Some of the most common issues with the propane heaters stem from its regulators. They operate and shift independently with the burners so that it can direct the heat towards the fans.

These regulators or controls are relatively sensitive to manage the warmth within a room. Malfunctions are rare and indiscreet, and they are rooted mainly within the gas or ignition system.

Some of the most common issues include a clogged gas pipe, a flickering standing pilot and the sparking system to ignite the flame on the pilot.

Conventionally the repairs may appear daunting, but they aren’t.

Understanding How Propane Heaters Work

When the thermostat is turned up, a small electrical signal is transferred from the gas valve to the heater, which prompts it to be open and pass on a stream of gas to the burner where it ignites the pilot.

The temperature continues to rise until the moment when it reaches to a state when the thermostat’s value becomes equivalent to the room temperature.

As time passes by, and the room temperature begins to fall again, the gas valve opens again to send down another stream of gas to light up the burner against to match the preset value. However, during the entire process, the pilot needs to be kept lit throughout this time so that it can light up the main burner.

This may result in a lot of gas wastage as well, but since the pilot must keep on running mode, it may also be one of the most significant contributors of clogged gas pipes.

Common Issues with Propane Heaters

The pilot is more often visible in the propane heaters. You can see it through the window or find it under the gas control knob. It’s usually black or blue and not more than an inch and a half. If the flame is too small, or it is multicoloured (like orange and yellow), or split, then the gas pipe needs some cleaning.

This usually shouldn’t be that difficult. You can do it on your own by turning off the gas supply completely, and then poking in a needle into the tip of the pilot tube. This should clear the gas tube, at least temporarily.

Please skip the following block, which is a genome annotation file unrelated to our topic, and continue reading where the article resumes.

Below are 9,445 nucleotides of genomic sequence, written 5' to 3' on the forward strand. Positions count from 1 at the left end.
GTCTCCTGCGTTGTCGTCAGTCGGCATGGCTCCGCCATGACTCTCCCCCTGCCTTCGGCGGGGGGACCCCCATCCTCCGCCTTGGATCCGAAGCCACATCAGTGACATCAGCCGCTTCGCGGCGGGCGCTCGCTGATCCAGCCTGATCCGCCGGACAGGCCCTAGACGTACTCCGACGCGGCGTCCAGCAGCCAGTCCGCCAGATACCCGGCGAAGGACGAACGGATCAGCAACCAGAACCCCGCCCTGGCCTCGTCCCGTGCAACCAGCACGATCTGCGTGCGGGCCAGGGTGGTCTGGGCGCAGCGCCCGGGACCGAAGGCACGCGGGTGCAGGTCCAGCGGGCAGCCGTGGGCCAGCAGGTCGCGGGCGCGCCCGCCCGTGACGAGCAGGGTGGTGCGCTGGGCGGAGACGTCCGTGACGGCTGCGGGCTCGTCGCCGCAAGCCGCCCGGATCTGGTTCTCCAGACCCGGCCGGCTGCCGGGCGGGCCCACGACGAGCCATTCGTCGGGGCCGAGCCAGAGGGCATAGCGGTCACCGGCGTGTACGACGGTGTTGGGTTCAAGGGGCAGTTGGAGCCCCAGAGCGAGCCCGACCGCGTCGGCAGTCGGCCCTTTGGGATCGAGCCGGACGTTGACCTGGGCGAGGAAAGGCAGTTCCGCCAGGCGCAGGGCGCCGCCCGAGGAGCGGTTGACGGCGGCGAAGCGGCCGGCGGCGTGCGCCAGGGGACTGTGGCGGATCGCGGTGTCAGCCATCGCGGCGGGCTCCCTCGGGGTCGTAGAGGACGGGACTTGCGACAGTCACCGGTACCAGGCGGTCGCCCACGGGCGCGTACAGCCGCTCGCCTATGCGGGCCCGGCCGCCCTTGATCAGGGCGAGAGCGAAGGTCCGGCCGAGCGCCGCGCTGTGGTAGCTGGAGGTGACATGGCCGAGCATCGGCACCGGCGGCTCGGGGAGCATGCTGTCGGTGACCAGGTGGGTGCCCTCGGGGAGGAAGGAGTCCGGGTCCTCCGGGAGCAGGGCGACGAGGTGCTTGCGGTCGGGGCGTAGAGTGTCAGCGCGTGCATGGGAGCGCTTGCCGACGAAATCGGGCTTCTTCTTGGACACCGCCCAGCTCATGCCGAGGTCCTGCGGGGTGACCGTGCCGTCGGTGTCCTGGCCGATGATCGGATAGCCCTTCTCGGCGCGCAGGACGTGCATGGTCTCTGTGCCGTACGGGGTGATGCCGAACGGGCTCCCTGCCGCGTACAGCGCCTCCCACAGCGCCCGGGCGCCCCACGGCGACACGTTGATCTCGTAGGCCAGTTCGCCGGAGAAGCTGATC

If there are issues with the pilot, i.e. it is not able to stay lit up continuously, it may be because there’s a draft. If not, then there’s an issue with the thermocouple, and it might need to be changed.

Troubleshooting The Thermocouple

The thermocouple is quite like a thermostat, except that it is mainly used as a heat sensitive device to control and regulate the gas flow make sure that it is not wasted. When the pilot is lit up, the thermocouple ensures that the steady stream of gas flows through the gas up if it is hot enough.

If the pilot is too far away from the flame, it won’t get hot enough, and consequently, it won’t stay lit up for an extended period. You can control this by pushing the thermocouple closer to the pilot. If this does not help, you might have to replace it.

Troubleshooting. If your propane heating system isn't running properly, please follow these instructions before phoning for service.

You can do this by unclipping the bulb, then unscrewing the wire from the gas valve and then installing a new one by doing the same process in the reverse order.

Issues with Electric Spark

There’s usually a blower in certain propane heaters. You would hear a clicking sound whenever the blower switches on. That’s how you can identify an electronic spark mechanism heater.

You can sneak through the window into the burner chamber to notice the spark. In case there’s no spark, there may be problems with the connection to the ignitor. You can refer to the user manual provided with the heater to look into the electrical connection diagram.

There may be a possibility that the gas might have run out from the cylinder or it is shut off. However, if that’s not the case, then there’s a possibility that the aperture of the gas valve is clogged and may require some cleaning.

Pilot Doesn’t Light Up

There may be instances when the pilot doesn’t light up even though the gas supply is delivering, and the electric spark is working fine as well. There’s a high likelihood that dust might have accumulated inside the propane heater which prevents it from lighting and warming the cold room during harsh weathers.

This indicates that there is a need for a thorough cleaning of the propane heater to keep the heater lit and avoid the hassle of lighting process.

Step 1: Turn Off the Gas Supply

Start off with closing the has supply completely. Give it some time to cool and then proceed with clearing off the dust from the external surfaces with a soft cloth. Also, vacuum the debris from the vent holes and inside the grid of the heater.

Step 2: Use a Brush to Clean

Use a small paintbrush (or even an old toothbrush) to remove dust from clogged surfaces. Shove the dirt gently from the ignitor and the burner on the heater.

Step 3: Cleaning the Heater’s Cover Panel

Unscrew the heater’s cover panel from the top. Brush the dirt from the panel, including its internal boards. Rinse it with warm water and leave it to dry.

Step 4: Vacuum the Internal parts

With a small vacuum, gently clean the dirt from the [arts inside the propane heater and brush the dust from the oxygen sensor near the line tubing.

 Step 5: Putting Everything Back

Replace the parts back to their original state and tighten up the screws. If required, refer to the manual for assistance regarding the original placements of the parts. Finally, turn on the propane gas supply and light up the heater as usual.

Issues With The Thermostat

Under some circumstances, the propane heater may run indefinitely, guzzling up all the gas and delivering little heat. This is likely because of the thermostat which may have issues with identifying the right temperature and adjusting to it.